Fiber optic components are the building blocks in the construction of microcellular networks for cellular and personal communications services. In this paper, we explored the performances and applications of optical fibers, optical couplers, optical amplifiers, polarization- insensitive optical isolators, fused and filter wavelength division multiplexers, optical circulators, optical polarization controllers, LiNbO3 electro-optic modulators (EOMs) in microcellular wireless networks and microcell modules.
The theoretical foundations for code division multiple access (CDMA) are similar for microwave and optical implementations, and the advantages of this form of multiple access communications are similar, also. The advantages include the ability to support bursty, asynchronous, concurrent communications and to tolerate multipath interference. Optical implementations of CDMA are different in that they tend to require guided lightwaves (e.g., fiber cable), the coding is imposed on the intensity rather that on the amplitude of the lightwave, the various codes are not strictly orthogonal, and the receiver uses direct detection. This gives rise to the term 'optical CDMA'. These pseudo- orthogonal CDMA codes usually require wide bandwidths to represent the encoded data, so that optical CDMA is sometimes considered bandwidth inefficient. Two classes of optical CDMA codes which ar sufficiently bandwidth efficient for wireless communications applications are (1) incoherent spectral CDMA and (2) optical matrix CDMA. In addition, the wireless communications applications may need to support various data rates (for the various services), and these two classes of optical CDMA are both very tolerant of data rate variations. An appropriate topology for applications such as a local area network (LAN) is a star and, for multimedia data distribution, a tree.
This paper describes a simple and low cost transceiver for indoor wireless LAN system to be operated in 60 GHz for ultra-high speed data (e.g. 156 Mbps) transmission, along with design of system parameters such as frequency selection, radio link parameters featuring very low RF power of 10 mW suitable to MMIC performances and high gain antennas. Without using route diversity and adaptive delay equalizers making up for shadowing and multipath reflection of RF signals, new layout of hub and user stations and line-of-sight transmission scheme are adopted. In addition, partially applied radio absorber helps effectively to reduce the undesired co-channel interference signal to the neglectful level, which system is named minimum delay spread (MDS0 local area network (LAN). This paper also presents the idea of effective applying absorber on ceiling which is derived from simulation and some useful measured data of absorbing construction materials, and presents main features of developed MMIC chip set workable in 60 GHz.
As data communications rates climb toward 10 Gbits/s, clock recovery and synchronization become more difficult, if not impossible, using conventional electronic circuits. The high-speed photonic clock regenerator described in this article may be more suitable for such use. This photonic regenerator is based on a previously reported photonic oscillator capable of fast acquisition and synchronization. With both electrical and optical clock inputs and outputs, the device is easily interfaced with fiber-optic systems. The recovered electrical clock can be used locally and the optical clock can be used anywhere within a several kilometer radius of the clock/carrier regenerator.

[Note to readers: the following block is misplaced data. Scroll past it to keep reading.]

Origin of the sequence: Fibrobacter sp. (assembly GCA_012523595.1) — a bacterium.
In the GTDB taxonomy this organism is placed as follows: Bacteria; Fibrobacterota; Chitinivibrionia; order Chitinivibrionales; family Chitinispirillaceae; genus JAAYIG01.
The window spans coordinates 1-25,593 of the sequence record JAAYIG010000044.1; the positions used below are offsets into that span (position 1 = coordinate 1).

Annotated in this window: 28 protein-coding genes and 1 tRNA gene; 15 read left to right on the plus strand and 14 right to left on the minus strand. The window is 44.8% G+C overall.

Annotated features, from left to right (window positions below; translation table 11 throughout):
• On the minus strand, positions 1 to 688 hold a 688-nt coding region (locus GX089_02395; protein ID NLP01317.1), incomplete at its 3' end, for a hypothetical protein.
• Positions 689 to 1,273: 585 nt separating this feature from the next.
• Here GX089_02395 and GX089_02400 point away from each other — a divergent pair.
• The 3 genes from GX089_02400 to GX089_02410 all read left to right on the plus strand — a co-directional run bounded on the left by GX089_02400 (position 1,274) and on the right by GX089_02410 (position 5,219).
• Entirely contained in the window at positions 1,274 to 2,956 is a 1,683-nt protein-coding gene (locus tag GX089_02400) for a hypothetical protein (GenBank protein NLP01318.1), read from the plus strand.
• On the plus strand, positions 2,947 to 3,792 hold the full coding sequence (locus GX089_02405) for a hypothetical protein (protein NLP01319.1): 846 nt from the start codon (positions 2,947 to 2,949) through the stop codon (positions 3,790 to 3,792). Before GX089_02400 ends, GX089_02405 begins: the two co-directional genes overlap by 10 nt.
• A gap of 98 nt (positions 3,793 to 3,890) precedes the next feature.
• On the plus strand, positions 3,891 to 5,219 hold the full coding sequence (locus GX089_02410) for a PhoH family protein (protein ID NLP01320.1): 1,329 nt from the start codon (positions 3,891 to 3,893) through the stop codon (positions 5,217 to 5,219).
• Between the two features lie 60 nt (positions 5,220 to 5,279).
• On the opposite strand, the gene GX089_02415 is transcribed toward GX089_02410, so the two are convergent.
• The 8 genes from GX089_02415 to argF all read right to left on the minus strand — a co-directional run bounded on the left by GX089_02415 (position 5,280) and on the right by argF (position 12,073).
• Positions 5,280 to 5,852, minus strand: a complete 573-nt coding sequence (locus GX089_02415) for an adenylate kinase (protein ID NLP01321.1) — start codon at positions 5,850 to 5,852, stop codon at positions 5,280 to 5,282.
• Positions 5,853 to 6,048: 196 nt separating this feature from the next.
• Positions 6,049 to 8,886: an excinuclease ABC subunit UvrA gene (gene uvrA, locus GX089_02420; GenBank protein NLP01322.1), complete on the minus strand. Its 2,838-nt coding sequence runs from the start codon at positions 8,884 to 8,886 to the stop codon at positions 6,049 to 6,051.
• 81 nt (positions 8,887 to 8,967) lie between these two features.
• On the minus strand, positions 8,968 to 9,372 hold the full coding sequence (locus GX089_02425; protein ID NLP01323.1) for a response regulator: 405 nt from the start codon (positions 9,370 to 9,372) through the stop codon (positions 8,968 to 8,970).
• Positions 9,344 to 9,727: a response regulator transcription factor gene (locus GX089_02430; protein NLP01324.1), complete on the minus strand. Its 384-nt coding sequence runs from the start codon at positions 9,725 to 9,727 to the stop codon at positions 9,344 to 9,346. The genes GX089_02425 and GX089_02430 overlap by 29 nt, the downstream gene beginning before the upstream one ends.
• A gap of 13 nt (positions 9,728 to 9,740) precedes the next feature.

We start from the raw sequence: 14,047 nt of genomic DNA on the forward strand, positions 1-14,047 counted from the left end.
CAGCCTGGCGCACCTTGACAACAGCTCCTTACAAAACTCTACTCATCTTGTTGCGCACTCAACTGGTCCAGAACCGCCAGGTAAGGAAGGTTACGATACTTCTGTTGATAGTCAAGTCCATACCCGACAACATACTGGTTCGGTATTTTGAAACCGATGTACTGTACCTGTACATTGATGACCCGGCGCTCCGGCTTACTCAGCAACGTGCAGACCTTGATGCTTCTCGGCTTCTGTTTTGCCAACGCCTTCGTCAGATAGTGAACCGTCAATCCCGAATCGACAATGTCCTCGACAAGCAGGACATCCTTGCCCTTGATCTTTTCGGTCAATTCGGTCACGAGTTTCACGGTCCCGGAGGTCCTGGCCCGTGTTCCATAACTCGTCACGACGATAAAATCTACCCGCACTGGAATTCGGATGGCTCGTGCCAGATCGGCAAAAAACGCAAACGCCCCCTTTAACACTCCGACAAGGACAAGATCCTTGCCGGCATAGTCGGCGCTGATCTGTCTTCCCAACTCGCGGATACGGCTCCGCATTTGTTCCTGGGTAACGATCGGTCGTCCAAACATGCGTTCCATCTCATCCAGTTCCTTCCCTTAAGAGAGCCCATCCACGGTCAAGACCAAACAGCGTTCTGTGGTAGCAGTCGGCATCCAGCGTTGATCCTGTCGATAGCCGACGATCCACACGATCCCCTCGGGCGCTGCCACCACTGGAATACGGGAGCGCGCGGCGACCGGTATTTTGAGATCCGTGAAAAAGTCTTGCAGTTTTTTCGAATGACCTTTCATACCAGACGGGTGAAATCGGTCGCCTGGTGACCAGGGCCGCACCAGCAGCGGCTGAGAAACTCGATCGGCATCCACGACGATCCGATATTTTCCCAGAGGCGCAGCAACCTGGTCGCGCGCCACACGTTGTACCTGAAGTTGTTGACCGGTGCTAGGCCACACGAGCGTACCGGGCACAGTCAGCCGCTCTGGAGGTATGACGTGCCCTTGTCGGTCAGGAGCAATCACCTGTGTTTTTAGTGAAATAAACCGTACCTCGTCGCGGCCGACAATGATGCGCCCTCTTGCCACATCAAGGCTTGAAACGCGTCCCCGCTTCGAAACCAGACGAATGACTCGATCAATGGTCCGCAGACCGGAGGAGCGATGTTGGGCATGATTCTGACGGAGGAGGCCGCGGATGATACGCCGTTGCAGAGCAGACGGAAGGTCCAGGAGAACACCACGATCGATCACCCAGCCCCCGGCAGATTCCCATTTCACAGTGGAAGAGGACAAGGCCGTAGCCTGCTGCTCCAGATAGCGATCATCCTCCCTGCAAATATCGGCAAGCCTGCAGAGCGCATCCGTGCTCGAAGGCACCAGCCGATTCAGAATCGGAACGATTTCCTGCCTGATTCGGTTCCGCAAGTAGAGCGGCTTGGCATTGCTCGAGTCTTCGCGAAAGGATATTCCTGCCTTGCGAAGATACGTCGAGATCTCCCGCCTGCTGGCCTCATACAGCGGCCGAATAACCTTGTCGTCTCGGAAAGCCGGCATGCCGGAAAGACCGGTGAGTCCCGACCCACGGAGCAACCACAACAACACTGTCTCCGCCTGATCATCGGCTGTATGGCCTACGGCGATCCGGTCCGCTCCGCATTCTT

Fiber Optic microwave links for microcellular mobile communications have gained wide spread attention in the recent years. This paper reports the analysis of a fiber optic microwave link that employs a metal semiconductor metal photodiode (MSM-PD) as an optoelectronic mixer (OEM). The OEM can considerably reduce the base station hardware in a typical microcell environment and thus economize the overall system cost. The nonlinearities inherent in the MSM-PD OEM are examined by modeling its dc responsivity as a third order polynomial function of applied bias voltage. The OEM has been analyzed in terms of its conversion loss and noise figure. The link quality has been estimated in terms of the carrier to noise ratio (CNR).
Several new systems and concepts using optical technology are introduced for the wireless communication antenna. These include antenna-design limitations on frequency reuse in cellular architectures, optical beamforming, adaptive filtering, and direction finding, optical receive- mode IF combining, use of ultra-short optical time delay methods for millimeter wave antenna arrays, and the use of space-time coding of electro-optically steered lasers for multiple access communications.
A microcellular system with radio signals transmitted over a passive optical network is proposed. External amplitude- and phase-modulation are employed in the base station (BS) and the radio port (RP), respectively. A remodulation scheme is used at RPs to eliminate the need of active optical source. An optical local oscillator is employed at BS receiver for heterodyne detection to eliminate the distortions caused by remodulation. Theoretical analysis is carried out and the system capacity is also estimated. It shows that two 200 mW and 25 mW and 25 mW Nd:YAG lasers can serve 16 microcells and provide a total number of 1600 channels for a macrocell with radius 5 km.
Interest is growing in indoor cellular communications systems using very small cell sizes (tens of meters) to meet the demand for wideband wireless networks. Millimeterwave systems are attractive because they offer large bandwidths and small size. Achieving high data rates requires efficient and adaptive antenna systems. Antenna radiation patterns should be shaped for best cell illumination and capable of being altered to cope with multipath and changing propagation conditions. Microstrip ring slot and annular rings offer potential for low cost beam shaping and steering. They are compatible with MMIC technology making integration easy and are low cost. A brief discussion of antenna requirements is given. The operation of these microstrip antennas is presented along with a description of low cost adaptive arrays.